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Front Immunol ; 12: 803742, 2021.
Article in English | MEDLINE | ID: covidwho-1581314


Immunocompromised patients are considered high-risk and prioritized for vaccination against COVID-19. We aimed to analyze B-cell subsets in these patients to identify potential predictors of humoral vaccination response. Patients (n=120) suffering from hematologic malignancies or other causes of immunodeficiency and healthy controls (n=79) received a full vaccination series with an mRNA vaccine. B-cell subsets were analyzed prior to vaccination. Two independent anti-SARS-CoV-2 immunoassays targeting the receptor-binding domain (RBD) or trimeric S protein (TSP) were performed three to four weeks after the second vaccination. Seroconversion occurred in 100% of healthy controls, in contrast to 67% (RBD) and 82% (TSP) of immunocompromised patients, while only 32% (RBD) and 22% (TSP) achieved antibody levels comparable to those of healthy controls. The number of circulating CD19+IgD+CD27- naïve B cells was strongly associated with antibody levels (ρ=0.761, P<0.001) and the only independent predictor for achieving antibody levels comparable to healthy controls (OR 1.07 per 10-µL increase, 95%CI 1.02-1.12, P=0.009). Receiver operating characteristic analysis identified a cut-off at ≥61 naïve B cells per µl to discriminate between patients with and without an optimal antibody response. Consequently, measuring of naïve B cells in immunocompromised hematologic patients could be useful in predicting their humoral vaccination response.

B-Lymphocyte Subsets/immunology , COVID-19 Vaccines/immunology , COVID-19/prevention & control , Immunocompromised Host/immunology , Immunogenicity, Vaccine/immunology , Adult , Aged , Antibodies, Neutralizing/immunology , Antibodies, Viral/immunology , Female , Humans , Male , Middle Aged , SARS-CoV-2 , Vaccines, Synthetic/immunology , /immunology
Ann Intensive Care ; 11(1): 73, 2021 May 12.
Article in English | MEDLINE | ID: covidwho-1225785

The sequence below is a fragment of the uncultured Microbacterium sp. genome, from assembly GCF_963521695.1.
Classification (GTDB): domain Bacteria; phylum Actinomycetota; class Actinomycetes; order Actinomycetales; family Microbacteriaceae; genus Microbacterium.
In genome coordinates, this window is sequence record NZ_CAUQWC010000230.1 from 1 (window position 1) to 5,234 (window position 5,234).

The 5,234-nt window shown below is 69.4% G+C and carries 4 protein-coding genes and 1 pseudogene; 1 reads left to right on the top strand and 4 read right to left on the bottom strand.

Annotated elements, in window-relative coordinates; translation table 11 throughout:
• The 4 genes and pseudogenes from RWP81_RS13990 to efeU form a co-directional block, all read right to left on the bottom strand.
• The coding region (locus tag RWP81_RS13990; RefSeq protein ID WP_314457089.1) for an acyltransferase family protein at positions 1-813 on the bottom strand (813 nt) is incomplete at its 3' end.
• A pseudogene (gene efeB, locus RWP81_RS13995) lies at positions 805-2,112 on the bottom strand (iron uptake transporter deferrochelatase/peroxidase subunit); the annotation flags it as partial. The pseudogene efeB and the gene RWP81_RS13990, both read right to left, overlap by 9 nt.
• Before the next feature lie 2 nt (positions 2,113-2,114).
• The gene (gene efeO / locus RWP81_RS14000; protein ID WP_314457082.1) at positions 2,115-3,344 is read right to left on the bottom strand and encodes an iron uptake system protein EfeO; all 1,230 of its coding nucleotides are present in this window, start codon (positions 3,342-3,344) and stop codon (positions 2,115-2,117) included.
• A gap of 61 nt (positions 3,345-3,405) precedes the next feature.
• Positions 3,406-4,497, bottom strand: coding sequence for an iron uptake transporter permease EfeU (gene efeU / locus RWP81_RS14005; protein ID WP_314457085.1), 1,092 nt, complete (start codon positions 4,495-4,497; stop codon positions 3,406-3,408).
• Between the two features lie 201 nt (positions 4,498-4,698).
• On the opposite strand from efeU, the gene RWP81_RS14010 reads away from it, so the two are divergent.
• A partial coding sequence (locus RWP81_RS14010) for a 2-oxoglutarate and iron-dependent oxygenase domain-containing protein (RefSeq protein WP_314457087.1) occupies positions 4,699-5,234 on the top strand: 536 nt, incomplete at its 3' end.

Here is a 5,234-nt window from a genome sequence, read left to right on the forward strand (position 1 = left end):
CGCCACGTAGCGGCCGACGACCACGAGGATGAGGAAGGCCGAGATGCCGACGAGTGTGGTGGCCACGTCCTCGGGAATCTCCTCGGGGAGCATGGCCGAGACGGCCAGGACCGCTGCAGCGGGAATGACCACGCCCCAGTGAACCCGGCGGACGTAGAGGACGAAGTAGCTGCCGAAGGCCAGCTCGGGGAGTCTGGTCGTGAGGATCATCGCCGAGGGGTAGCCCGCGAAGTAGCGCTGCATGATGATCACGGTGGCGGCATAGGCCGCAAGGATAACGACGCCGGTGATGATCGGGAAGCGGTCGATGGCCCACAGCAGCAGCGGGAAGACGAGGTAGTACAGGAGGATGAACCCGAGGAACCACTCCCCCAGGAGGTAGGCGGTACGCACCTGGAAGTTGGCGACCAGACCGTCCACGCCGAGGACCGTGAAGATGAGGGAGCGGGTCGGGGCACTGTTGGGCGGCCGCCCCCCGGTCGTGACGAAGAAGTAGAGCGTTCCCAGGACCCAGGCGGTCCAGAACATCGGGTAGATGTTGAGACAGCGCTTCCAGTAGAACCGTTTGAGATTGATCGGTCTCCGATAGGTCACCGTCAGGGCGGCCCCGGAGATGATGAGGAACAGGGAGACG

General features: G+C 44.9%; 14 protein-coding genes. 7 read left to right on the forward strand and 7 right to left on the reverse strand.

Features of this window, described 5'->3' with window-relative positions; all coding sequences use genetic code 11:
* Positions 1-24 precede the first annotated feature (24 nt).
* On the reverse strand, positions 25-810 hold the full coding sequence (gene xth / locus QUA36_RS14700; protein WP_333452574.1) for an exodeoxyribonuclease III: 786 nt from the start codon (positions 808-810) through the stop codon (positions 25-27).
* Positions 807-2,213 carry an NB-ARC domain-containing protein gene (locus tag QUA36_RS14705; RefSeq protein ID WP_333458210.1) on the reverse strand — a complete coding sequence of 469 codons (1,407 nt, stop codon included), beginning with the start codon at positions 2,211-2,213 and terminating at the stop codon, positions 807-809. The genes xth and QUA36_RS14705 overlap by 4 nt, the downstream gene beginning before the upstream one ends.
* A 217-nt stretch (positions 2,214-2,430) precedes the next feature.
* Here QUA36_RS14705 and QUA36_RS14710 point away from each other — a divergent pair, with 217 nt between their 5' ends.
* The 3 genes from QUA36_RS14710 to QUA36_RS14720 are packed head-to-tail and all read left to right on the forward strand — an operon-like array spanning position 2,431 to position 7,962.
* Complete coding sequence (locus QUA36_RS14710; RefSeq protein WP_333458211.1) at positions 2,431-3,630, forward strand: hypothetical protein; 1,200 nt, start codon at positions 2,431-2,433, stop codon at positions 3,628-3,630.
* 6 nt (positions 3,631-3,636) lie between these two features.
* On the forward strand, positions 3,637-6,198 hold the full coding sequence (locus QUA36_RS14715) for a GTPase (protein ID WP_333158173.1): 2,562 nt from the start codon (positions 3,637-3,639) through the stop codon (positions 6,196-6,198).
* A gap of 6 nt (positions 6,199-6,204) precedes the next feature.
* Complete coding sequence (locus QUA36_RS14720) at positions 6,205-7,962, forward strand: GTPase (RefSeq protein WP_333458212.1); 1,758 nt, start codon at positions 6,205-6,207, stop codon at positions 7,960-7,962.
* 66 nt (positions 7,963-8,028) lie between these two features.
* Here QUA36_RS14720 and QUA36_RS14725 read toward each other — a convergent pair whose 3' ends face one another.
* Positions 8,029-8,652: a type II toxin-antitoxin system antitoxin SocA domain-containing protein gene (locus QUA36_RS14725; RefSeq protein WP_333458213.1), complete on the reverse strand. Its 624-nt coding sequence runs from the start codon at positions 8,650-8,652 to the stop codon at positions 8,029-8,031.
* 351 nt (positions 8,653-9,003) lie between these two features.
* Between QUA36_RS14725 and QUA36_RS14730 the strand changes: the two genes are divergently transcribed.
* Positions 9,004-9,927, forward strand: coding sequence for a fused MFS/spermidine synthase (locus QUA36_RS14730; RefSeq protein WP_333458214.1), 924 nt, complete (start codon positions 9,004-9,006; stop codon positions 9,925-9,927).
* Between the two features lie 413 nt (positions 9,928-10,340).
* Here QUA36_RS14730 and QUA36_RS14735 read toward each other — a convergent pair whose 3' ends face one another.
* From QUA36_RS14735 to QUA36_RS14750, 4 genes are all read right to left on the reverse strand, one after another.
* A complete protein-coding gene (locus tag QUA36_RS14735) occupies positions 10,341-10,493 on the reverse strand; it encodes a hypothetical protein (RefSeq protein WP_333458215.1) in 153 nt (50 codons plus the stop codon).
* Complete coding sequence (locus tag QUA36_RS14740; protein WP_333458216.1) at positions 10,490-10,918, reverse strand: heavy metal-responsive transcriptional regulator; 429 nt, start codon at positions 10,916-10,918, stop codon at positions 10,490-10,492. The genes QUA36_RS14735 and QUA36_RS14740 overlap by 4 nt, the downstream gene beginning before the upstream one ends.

BACKGROUND: This study aimed to quantify the potential survival benefit of convalescent plasma therapy (CVP) in critically ill patients with acute respiratory failure related to coronavirus disease-2019 (COVID-19). METHODS: This is a single-center prospective observational cohort study in COVID-19 patients with acute respiratory failure. Immediately after intensive care unit (ICU) admission patients were allocated to CVP treatment following pre-specified criteria to rapidly identify those patients potentially susceptible for this treatment. A propensity score adjustment [inverse probability of treatment weighted (IPTW) analysis] was implemented to account rigorously for imbalances in prognostic variables between the treatment groups. RESULTS: We included 120 patients of whom 48 received CVP. Thirty percent were female with a median age of 66 years [25th-75th percentile 54-75]. Eighty-eight percent of patients presented with severe acute respiratory failure as displayed by a median paO2/FiO2 ratio (Horowitz Index) of 92 [77-150]. All patients required any kind of ventilatory support with more than half of them (52%) receiving invasive ventilation. Thirty-day ICU overall survival (OS) was 69% in the CVP group and 54% in the non-CVP group (log-rank p = 0.049), respectively. After weighing the time-to-event data for the IPTW, the favorable association between CVP and OS became even stronger (log-rank p = 0.035). Moreover, an exploratory analysis showed an overall survival benefit of CVP therapy for patients with non-invasive ventilation (Hazard ratio 0.12 95% CI 0.03-0.57, p = 0.007) CONCLUSION: Administration of CVP in patients with acute respiratory failure related to COVID-19 is associated with improved ICU survival rates.